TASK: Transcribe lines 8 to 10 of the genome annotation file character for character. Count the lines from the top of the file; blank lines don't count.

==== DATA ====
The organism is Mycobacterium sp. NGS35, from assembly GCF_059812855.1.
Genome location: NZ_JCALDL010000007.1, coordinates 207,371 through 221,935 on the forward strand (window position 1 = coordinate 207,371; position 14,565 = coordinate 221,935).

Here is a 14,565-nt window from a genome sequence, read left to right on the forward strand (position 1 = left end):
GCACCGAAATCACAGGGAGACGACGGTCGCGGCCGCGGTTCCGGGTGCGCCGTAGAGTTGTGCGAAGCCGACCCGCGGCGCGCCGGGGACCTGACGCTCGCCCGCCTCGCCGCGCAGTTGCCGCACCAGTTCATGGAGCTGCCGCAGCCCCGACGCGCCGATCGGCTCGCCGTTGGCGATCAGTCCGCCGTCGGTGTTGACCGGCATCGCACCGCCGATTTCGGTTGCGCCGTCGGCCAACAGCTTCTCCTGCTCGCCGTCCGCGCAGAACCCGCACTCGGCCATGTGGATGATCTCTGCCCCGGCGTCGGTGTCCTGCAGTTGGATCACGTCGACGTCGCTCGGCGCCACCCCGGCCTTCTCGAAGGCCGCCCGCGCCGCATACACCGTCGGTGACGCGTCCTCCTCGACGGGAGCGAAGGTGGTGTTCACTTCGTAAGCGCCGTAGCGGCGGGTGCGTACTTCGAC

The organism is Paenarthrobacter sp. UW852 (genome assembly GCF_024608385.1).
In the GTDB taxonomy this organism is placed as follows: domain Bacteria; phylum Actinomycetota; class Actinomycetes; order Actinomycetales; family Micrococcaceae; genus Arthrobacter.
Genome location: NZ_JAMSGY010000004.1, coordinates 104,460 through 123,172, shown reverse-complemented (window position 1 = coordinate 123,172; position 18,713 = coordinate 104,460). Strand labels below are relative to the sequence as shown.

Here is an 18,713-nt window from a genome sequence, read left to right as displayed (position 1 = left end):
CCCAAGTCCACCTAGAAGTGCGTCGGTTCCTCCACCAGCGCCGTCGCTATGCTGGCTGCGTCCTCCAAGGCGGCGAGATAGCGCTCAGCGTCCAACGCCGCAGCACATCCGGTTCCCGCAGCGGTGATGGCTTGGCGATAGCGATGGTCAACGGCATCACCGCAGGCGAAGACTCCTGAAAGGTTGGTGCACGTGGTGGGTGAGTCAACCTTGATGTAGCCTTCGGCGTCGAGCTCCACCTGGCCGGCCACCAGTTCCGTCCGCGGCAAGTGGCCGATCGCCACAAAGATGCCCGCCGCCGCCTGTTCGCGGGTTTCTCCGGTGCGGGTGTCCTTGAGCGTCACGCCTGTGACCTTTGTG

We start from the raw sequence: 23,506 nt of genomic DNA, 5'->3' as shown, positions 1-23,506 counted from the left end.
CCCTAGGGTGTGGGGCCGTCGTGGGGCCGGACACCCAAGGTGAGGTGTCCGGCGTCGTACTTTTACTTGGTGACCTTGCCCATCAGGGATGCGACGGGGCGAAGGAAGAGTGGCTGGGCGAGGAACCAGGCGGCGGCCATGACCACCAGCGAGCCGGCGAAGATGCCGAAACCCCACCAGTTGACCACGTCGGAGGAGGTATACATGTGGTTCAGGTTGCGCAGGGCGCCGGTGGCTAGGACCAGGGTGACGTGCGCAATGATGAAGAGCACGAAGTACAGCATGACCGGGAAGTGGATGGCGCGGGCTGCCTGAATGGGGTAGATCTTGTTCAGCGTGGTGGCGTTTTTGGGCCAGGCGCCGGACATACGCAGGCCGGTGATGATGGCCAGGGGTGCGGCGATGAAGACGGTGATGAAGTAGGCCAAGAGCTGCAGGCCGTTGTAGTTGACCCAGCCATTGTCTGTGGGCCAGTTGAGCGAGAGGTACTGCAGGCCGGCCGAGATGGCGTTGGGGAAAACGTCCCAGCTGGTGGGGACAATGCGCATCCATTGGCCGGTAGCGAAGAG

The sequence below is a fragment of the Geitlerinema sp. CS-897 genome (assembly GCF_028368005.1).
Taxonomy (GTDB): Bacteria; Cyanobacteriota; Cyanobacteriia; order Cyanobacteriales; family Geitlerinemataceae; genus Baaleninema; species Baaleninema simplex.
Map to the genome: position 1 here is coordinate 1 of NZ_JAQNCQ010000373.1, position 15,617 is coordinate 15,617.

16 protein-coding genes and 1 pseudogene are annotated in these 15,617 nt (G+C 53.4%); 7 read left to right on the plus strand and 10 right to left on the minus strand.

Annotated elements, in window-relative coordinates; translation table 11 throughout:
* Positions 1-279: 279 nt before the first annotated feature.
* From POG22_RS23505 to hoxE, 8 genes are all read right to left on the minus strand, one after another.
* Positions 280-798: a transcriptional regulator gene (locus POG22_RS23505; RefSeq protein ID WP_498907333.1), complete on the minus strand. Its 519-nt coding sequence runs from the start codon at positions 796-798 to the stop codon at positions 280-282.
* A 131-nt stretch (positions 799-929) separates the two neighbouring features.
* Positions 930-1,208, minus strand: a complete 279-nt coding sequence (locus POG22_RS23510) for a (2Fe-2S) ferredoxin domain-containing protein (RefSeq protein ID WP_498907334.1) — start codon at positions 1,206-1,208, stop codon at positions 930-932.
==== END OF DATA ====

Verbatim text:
Here is an 18,713-nt window from a genome sequence, read left to right as displayed (position 1 = left end):
CCCAAGTCCACCTAGAAGTGCGTCGGTTCCTCCACCAGCGCCGTCGCTATGCTGGCTGCGTCCTCCAAGGCGGCGAGATAGCGCTCAGCGTCCAACGCCGCAGCACATCCGGTTCCCGCAGCGGTGATGGCTTGGCGATAGCGATGGTCAACGGCATCACCGCAGGCGAAGACTCCTGAAAGGTTGGTGCACGTGGTGGGTGAGTCAACCTTGATGTAGCCTTCGGCGTCGAGCTCCACCTGGCCGGCCACCAGTTCCGTCCGCGGCAAGTGGCCGATCGCCACAAAGATGCCCGCCGCCGCCTGTTCGCGGGTTTCTCCGGTGCGGGTGTCCTTGAGCGTCACGCCTGTGACCTTTGTG

We start from the raw sequence: 23,506 nt of genomic DNA, 5'->3' as shown, positions 1-23,506 counted from the left end.